church, and you sit under me where I can keep my eye on you. If you
make one movement towards the door, I descend from the desk or the
pulpit, and take you back there with me."

"I don't want to move," said Godfrey.

"No, but there are others who may want to move you. Then after church
we dine, and after dinner we take a nice walk through the woods arm in
arm. Yes, perhaps we go as far as Lucerne and pay a little visit
there, since this afternoon I have arranged that there is no service."

So Godfrey went to church and sat under the cold, blue glare of the
Pasteur's spectacles, listening to a really eloquent sermon, for his
preaching was excellent. He took his text from the story of Saul and
the witch of Endor, and after dwelling on it and its moral, opened up
the whole problem of the hidden influences which may, and probably do,
affect the human soul. He gave a short but learned account of the
history of demonology throughout the ages, which evidently he had at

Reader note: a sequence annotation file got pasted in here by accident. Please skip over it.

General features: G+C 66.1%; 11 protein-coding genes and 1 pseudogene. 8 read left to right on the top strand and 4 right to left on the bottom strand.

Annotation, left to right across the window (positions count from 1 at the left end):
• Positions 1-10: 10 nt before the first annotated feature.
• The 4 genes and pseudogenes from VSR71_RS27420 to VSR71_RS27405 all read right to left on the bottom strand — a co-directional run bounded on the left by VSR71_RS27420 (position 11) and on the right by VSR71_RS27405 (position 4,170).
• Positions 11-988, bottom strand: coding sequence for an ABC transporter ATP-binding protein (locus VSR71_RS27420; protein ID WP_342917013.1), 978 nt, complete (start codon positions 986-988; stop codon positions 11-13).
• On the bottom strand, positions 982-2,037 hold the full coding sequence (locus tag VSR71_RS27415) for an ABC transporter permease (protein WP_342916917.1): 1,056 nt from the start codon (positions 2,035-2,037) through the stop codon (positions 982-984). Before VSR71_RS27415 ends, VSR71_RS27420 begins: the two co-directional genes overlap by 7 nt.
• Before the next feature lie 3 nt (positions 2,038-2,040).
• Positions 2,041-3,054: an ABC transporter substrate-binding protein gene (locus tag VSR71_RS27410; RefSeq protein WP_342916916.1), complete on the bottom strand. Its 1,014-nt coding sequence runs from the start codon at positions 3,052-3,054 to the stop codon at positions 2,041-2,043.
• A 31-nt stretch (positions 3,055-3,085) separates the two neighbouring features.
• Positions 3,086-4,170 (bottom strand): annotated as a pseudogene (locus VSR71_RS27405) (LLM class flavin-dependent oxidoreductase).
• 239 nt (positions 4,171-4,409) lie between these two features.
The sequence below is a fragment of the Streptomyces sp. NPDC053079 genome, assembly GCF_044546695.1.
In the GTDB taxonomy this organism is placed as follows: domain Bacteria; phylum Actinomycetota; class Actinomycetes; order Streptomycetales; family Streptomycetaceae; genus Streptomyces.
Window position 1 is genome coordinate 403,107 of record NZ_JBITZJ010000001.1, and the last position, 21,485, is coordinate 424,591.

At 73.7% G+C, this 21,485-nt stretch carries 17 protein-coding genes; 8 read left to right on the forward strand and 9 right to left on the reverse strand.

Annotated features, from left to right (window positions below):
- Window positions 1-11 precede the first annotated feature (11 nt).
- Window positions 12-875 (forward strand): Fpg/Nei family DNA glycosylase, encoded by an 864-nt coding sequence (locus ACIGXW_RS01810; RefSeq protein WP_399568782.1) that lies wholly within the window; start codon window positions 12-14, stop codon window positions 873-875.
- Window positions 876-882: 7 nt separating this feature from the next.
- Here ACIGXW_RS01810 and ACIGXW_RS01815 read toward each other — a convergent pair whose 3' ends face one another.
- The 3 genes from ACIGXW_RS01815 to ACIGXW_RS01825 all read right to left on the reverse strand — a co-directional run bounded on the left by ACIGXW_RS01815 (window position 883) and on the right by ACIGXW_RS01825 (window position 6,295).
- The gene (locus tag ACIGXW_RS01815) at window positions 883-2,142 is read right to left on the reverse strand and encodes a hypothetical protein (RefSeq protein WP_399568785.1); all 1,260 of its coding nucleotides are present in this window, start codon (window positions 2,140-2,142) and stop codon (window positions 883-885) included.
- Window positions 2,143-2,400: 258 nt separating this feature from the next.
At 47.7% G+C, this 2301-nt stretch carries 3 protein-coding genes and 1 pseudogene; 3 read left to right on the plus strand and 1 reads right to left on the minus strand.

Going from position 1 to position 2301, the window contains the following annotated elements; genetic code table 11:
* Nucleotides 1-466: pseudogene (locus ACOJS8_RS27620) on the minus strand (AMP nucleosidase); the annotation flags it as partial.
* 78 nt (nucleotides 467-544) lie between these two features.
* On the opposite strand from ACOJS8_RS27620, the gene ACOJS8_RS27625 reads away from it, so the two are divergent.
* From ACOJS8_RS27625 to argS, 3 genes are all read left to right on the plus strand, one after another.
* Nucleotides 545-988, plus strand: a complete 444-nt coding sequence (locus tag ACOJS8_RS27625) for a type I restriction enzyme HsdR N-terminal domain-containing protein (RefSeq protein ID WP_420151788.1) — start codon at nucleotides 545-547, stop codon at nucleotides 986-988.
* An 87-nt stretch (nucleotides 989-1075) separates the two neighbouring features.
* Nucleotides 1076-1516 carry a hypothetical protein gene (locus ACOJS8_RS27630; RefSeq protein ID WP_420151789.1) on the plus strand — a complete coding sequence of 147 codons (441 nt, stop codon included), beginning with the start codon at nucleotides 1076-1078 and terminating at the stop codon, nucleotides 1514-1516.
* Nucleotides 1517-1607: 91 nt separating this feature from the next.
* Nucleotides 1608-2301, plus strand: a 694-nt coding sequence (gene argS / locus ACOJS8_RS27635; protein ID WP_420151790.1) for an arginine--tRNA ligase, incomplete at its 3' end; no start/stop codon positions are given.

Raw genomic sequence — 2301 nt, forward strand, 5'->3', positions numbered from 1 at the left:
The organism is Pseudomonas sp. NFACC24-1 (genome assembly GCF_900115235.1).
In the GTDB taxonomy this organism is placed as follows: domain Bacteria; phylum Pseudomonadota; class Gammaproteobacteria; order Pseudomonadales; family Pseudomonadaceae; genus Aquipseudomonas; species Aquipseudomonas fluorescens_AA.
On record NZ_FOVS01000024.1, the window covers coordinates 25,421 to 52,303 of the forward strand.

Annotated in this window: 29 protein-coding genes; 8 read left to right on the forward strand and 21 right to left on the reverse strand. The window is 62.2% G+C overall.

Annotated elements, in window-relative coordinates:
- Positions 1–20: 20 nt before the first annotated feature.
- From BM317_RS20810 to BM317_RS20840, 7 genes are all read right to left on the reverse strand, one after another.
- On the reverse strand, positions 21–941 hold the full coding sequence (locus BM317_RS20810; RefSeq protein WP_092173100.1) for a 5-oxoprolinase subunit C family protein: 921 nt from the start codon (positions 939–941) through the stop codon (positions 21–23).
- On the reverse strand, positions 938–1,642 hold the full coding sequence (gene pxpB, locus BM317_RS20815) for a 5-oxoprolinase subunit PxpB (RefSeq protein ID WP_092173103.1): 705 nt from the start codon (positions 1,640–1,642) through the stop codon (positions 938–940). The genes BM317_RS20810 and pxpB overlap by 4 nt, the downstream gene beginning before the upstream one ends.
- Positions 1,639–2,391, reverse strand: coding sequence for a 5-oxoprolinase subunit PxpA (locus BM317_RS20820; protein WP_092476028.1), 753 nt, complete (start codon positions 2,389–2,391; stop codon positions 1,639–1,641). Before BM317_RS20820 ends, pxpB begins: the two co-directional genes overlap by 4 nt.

his fingers' ends. He distinguished between good and evil spirits, and
while not denying the lawfulness of such research, pointed out the
peril that the seeker ran, since in his quest for the good he might
find the evil. Finally, he demonstrated that there was a sure refuge
from all such demoniacal attacks, which those who suffered from them
had but to seek.

Madame dozed during this sermon. Juliette wondered what had sent her
father down that road, and the little congregation, those of them who
understood, thought it a pleasant change from his usual discourse upon